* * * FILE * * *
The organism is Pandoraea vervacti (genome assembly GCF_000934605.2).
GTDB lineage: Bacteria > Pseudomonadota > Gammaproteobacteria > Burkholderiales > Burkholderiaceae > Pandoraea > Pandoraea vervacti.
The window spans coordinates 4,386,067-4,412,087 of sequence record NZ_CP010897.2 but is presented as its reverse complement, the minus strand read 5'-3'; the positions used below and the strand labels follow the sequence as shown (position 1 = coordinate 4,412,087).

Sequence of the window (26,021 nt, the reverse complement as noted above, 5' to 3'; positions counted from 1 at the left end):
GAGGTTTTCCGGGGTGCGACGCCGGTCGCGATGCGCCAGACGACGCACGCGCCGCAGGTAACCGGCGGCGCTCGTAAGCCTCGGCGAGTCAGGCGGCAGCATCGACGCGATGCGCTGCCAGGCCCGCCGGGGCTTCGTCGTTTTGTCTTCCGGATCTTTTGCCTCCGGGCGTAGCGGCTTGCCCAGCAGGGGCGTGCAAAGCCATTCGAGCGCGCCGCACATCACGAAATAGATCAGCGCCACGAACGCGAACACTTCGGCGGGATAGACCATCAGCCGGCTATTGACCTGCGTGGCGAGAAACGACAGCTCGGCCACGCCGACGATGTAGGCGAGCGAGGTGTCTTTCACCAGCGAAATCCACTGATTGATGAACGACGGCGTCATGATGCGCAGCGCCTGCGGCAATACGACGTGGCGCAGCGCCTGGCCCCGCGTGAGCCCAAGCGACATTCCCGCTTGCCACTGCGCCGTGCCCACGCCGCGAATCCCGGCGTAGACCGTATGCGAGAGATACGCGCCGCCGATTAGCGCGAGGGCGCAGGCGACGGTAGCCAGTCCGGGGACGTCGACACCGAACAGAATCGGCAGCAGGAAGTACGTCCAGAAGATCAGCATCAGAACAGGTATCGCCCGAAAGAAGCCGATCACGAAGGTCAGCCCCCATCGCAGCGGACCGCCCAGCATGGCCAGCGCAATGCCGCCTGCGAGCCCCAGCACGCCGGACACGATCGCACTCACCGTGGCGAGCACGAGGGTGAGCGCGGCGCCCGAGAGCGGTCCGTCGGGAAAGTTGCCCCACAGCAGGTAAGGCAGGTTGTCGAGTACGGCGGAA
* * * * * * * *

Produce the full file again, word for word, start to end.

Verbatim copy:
The organism is Pandoraea vervacti (genome assembly GCF_000934605.2).
GTDB lineage: Bacteria > Pseudomonadota > Gammaproteobacteria > Burkholderiales > Burkholderiaceae > Pandoraea > Pandoraea vervacti.
The window spans coordinates 4,386,067-4,412,087 of sequence record NZ_CP010897.2 but is presented as its reverse complement, the minus strand read 5'-3'; the positions used below and the strand labels follow the sequence as shown (position 1 = coordinate 4,412,087).

Sequence of the window (26,021 nt, the reverse complement as noted above, 5' to 3'; positions counted from 1 at the left end):
GAGGTTTTCCGGGGTGCGACGCCGGTCGCGATGCGCCAGACGACGCACGCGCCGCAGGTAACCGGCGGCGCTCGTAAGCCTCGGCGAGTCAGGCGGCAGCATCGACGCGATGCGCTGCCAGGCCCGCCGGGGCTTCGTCGTTTTGTCTTCCGGATCTTTTGCCTCCGGGCGTAGCGGCTTGCCCAGCAGGGGCGTGCAAAGCCATTCGAGCGCGCCGCACATCACGAAATAGATCAGCGCCACGAACGCGAACACTTCGGCGGGATAGACCATCAGCCGGCTATTGACCTGCGTGGCGAGAAACGACAGCTCGGCCACGCCGACGATGTAGGCGAGCGAGGTGTCTTTCACCAGCGAAATCCACTGATTGATGAACGACGGCGTCATGATGCGCAGCGCCTGCGGCAATACGACGTGGCGCAGCGCCTGGCCCCGCGTGAGCCCAAGCGACATTCCCGCTTGCCACTGCGCCGTGCCCACGCCGCGAATCCCGGCGTAGACCGTATGCGAGAGATACGCGCCGCCGATTAGCGCGAGGGCGCAGGCGACGGTAGCCAGTCCGGGGACGTCGACACCGAACAGAATCGGCAGCAGGAAGTACGTCCAGAAGATCAGCATCAGAACAGGTATCGCCCGAAAGAAGCCGATCACGAAGGTCAGCCCCCATCGCAGCGGACCGCCCAGCATGGCCAGCGCAATGCCGCCTGCGAGCCCCAGCACGCCGGACACGATCGCACTCACCGTGGCGAGCACGAGGGTGAGCGCGGCGCCCGAGAGCGGTCCGTCGGGAAAGTTGCCCCACAGCAGGTAAGGCAGGTTGTCGAGTACGGCGGAA